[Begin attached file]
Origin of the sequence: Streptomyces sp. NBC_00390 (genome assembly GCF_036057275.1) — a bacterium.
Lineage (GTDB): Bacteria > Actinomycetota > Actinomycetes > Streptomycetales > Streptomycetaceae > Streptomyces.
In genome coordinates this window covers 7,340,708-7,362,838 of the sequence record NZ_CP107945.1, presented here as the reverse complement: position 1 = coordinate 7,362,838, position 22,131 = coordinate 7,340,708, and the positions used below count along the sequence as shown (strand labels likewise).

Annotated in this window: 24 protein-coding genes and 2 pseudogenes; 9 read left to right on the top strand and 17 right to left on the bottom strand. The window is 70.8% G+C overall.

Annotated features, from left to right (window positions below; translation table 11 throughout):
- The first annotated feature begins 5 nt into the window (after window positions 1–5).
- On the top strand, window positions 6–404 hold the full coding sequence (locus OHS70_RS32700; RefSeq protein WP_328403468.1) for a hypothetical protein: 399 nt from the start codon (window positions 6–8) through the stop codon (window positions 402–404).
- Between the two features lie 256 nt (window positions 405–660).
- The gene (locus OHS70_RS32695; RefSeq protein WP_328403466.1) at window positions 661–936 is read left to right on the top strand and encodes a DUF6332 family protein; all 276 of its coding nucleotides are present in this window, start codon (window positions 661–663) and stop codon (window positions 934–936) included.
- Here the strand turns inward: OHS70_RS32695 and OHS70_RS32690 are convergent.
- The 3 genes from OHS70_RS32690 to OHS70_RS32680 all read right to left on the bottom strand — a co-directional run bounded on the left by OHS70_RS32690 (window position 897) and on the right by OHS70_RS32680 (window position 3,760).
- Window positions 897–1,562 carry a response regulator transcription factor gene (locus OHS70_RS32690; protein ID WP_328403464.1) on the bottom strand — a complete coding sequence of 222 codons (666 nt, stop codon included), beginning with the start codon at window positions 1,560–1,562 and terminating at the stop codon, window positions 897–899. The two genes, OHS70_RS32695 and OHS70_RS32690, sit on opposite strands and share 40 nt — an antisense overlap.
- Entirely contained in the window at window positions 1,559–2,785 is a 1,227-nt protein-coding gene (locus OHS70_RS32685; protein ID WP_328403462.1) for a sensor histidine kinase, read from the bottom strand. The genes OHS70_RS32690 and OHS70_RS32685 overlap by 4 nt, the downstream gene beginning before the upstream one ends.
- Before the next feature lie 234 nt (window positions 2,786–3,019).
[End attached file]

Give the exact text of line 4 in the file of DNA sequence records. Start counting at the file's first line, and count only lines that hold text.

Annotated in this window: 24 protein-coding genes and 2 pseudogenes; 9 read left to right on the top strand and 17 right to left on the bottom strand. The window is 70.8% G+C overall.